Leadership by influence in tribal communities : a case study of the Iraya Mangyan in Occidental Mindoro, Philippines
Stroeck, Christian M.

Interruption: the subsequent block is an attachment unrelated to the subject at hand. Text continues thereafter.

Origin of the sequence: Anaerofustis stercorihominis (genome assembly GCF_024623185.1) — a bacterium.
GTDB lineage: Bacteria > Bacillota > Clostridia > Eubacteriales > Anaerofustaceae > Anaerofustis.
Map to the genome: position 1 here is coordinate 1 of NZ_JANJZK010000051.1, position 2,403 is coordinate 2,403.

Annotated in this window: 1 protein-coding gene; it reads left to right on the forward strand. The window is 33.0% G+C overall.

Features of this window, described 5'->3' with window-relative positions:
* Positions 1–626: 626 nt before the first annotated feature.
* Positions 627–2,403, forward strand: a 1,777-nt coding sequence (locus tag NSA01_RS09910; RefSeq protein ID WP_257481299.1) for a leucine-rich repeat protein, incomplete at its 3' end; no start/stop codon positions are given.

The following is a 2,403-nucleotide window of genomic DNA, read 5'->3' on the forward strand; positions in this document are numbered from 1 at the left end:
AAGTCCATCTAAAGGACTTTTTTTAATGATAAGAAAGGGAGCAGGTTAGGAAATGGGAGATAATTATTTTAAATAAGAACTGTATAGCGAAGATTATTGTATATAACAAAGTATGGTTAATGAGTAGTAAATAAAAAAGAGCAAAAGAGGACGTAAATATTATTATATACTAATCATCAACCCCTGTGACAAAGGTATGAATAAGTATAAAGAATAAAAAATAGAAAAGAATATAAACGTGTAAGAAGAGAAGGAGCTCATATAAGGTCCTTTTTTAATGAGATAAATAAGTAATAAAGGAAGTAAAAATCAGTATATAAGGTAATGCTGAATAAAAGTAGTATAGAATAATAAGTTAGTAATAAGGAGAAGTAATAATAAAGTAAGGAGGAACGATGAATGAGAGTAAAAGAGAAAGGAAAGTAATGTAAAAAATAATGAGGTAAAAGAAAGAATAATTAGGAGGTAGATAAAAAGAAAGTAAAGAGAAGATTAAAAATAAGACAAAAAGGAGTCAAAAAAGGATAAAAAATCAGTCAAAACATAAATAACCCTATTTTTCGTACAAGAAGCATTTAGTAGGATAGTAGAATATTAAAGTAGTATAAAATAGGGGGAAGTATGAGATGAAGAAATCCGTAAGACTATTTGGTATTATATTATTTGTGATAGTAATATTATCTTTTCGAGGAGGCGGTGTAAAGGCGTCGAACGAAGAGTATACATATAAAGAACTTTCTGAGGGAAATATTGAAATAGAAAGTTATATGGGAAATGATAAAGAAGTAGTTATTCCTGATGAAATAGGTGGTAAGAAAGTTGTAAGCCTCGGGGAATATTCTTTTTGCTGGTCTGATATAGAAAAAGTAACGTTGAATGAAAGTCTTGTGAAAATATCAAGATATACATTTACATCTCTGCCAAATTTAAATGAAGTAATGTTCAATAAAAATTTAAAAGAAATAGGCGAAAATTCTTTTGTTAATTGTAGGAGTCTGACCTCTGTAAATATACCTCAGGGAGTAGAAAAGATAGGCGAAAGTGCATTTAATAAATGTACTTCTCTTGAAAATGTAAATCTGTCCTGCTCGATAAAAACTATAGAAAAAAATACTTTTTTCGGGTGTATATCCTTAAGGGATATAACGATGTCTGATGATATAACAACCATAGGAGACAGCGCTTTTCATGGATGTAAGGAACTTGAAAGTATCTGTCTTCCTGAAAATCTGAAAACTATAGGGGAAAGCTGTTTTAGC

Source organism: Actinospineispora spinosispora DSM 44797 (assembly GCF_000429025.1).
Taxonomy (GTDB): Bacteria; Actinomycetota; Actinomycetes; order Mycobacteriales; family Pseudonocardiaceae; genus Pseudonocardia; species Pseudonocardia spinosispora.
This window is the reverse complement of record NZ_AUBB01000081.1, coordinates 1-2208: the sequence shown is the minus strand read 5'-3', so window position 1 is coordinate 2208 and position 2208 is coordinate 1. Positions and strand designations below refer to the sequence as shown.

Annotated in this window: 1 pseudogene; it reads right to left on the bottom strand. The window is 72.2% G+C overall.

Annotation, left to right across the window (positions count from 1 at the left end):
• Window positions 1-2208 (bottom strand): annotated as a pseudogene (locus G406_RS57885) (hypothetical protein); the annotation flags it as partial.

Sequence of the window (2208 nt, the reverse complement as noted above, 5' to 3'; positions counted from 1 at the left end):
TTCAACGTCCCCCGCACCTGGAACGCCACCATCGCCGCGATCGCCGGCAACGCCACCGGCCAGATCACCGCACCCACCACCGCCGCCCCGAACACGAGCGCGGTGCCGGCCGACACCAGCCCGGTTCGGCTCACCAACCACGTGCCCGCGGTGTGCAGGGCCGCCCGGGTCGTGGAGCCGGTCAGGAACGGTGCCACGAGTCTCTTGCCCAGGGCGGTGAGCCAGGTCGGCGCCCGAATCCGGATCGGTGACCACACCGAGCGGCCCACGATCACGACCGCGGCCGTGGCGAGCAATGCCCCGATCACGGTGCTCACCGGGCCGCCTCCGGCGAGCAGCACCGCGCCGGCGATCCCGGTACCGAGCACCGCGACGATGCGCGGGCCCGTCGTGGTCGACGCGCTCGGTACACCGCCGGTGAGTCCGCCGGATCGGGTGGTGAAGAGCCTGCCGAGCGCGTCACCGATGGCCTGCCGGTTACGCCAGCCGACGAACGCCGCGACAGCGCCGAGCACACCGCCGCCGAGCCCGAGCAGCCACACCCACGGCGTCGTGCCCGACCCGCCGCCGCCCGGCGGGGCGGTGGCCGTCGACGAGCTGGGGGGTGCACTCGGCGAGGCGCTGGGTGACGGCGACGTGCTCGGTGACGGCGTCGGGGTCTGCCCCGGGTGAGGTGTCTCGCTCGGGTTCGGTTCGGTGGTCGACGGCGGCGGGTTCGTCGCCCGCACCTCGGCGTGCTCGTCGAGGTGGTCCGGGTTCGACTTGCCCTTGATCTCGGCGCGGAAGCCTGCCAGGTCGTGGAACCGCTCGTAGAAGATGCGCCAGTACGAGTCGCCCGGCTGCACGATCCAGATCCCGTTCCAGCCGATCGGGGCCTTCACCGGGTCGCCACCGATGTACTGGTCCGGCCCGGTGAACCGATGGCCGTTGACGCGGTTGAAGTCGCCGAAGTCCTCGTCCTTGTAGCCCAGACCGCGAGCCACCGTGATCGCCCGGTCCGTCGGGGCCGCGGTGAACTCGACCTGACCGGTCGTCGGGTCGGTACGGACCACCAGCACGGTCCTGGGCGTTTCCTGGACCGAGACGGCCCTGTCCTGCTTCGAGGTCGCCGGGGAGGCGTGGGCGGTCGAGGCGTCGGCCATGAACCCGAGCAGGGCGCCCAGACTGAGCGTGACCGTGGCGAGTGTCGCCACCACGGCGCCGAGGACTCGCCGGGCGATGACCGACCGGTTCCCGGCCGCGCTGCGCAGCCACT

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The Iraya belongs to the 9 native tribes in Occidental Mindoro collectively known as Mangyans or Katutubos. Since the 15th century, Katutubos have been oppressed and exploited by Spaniards, Muslim rebels, Americans, Japanese, and lowlanders. The Katutubos lost their forest, forcing them to change their lifestyle from hunting to farming. Consequently, they developed a feeling of inferiority in addition to their fear of the spirits. Through the influence of Christianity and lowlanders, the Katutubo experienced changes in their culture. Many tried to adapt to or even imitate the lifestyle of the lowlanders. Katutubo Excel Schools Inc. (KESI) is a Christian non-government organization with the mission to equip the marginalized Katutubos. KESI provides quality education based on spiritual, academic, and practical foundations. KESI envisions its students as educated Christian ambassadors in their tribal communities. The purpose of this study was to investigate how KESI high school students can exert leadership in their tribal communities. Therefore, first this study analyzed the concept of leadership in the tribal context. Second, the study investigated possibilities for KESI graduates to exert influence. This qualitative research used the exploratory case study design. Data were collected through individual and focus group interviews, observations, and available literature. The research participants included KESI high school students, parents, village leaders, a village judge, a KESI alumnus, and the KESI administrator. The study revealed a coexistence of the traditional leadership through elders and formal leadership based on local government unit structure in the tribal villages. Important themes in tribal leadership are authority, personality, and knowledge. The research demonstrated that KESI graduates will probably neither become traditional nor formal leaders. Instead of leading through position, KESI graduates will exert their influence indirectly through example in personality and spirituality, lifestyle and performance, and knowledge and education. A contextualized tribal leadership model was developed. It explains how tribal communities can be influenced for a positive change. At the end, specific recommendations for KESI are given to equip its high school students for the task ahead. This research may benefit not only KESI but also other projects helping the marginalized tribal people of Mindoro.